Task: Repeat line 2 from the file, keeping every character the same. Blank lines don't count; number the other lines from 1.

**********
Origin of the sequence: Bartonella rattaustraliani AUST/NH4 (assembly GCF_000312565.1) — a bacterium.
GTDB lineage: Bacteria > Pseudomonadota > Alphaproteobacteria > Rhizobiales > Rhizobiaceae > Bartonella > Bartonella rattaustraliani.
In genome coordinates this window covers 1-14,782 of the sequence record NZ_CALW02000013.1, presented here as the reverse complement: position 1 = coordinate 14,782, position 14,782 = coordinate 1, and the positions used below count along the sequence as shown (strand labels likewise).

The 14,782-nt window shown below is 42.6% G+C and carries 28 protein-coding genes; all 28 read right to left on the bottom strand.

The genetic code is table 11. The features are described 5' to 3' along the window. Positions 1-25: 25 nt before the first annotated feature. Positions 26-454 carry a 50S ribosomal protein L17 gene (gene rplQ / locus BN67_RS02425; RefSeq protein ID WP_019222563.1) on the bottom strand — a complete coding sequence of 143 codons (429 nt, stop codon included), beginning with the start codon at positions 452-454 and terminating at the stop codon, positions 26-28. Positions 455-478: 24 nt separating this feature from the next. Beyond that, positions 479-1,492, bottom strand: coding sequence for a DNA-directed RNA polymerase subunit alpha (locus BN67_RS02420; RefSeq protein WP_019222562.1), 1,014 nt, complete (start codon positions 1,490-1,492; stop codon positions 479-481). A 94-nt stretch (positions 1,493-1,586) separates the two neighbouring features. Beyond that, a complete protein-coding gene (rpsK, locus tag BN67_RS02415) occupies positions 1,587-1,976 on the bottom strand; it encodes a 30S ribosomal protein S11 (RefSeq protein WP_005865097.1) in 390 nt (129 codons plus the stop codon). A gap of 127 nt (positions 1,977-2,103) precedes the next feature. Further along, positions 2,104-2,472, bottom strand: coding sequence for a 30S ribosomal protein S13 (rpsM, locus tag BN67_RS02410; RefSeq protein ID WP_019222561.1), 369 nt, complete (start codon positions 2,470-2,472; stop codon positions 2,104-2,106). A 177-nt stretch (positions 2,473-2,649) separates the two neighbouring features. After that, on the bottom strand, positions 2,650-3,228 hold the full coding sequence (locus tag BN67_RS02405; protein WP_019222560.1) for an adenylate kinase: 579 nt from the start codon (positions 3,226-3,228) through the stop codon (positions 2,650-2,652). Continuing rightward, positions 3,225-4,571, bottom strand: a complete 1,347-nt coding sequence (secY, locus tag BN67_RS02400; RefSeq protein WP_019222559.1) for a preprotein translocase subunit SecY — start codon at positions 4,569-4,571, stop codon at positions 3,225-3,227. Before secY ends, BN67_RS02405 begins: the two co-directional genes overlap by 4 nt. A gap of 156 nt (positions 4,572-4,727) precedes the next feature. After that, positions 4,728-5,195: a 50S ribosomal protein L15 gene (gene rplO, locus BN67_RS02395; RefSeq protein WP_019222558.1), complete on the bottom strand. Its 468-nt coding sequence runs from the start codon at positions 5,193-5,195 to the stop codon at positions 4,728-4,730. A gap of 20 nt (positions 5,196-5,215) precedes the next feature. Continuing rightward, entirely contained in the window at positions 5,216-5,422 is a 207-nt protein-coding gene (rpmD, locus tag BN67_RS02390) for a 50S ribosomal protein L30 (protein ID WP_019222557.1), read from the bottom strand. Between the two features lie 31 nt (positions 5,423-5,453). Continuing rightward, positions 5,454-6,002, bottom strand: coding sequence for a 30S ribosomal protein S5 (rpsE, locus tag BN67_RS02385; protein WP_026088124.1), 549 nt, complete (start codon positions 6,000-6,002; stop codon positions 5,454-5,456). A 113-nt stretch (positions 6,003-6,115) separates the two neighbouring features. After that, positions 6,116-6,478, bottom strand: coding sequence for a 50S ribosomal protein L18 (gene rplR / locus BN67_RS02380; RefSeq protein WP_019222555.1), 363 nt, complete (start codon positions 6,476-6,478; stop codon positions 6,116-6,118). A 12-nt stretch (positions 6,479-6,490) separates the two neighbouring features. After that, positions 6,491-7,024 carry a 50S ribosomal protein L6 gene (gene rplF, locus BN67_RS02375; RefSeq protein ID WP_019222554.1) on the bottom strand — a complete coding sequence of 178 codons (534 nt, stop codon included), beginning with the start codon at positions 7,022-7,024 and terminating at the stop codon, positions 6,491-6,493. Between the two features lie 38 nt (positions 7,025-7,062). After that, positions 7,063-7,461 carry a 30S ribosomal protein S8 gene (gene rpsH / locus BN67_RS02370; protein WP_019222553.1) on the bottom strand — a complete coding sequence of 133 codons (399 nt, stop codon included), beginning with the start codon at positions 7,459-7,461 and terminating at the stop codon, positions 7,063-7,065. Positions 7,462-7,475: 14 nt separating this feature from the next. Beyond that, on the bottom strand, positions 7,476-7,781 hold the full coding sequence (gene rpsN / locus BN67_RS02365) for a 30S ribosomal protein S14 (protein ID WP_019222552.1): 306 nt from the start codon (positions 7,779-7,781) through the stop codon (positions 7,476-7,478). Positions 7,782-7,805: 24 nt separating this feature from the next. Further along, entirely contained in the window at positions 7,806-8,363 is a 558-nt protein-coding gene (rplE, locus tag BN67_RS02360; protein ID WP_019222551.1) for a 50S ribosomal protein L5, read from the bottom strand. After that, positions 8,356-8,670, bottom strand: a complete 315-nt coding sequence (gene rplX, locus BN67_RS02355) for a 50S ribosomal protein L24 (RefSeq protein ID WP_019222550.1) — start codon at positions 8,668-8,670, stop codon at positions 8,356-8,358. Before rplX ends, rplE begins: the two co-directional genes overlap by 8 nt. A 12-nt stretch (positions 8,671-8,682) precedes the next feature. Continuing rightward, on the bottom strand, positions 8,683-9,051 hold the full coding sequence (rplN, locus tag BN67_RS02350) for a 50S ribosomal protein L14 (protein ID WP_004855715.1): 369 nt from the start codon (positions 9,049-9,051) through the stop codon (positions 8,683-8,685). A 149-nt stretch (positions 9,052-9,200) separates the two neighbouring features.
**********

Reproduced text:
GTDB lineage: Bacteria > Pseudomonadota > Alphaproteobacteria > Rhizobiales > Rhizobiaceae > Bartonella > Bartonella rattaustraliani.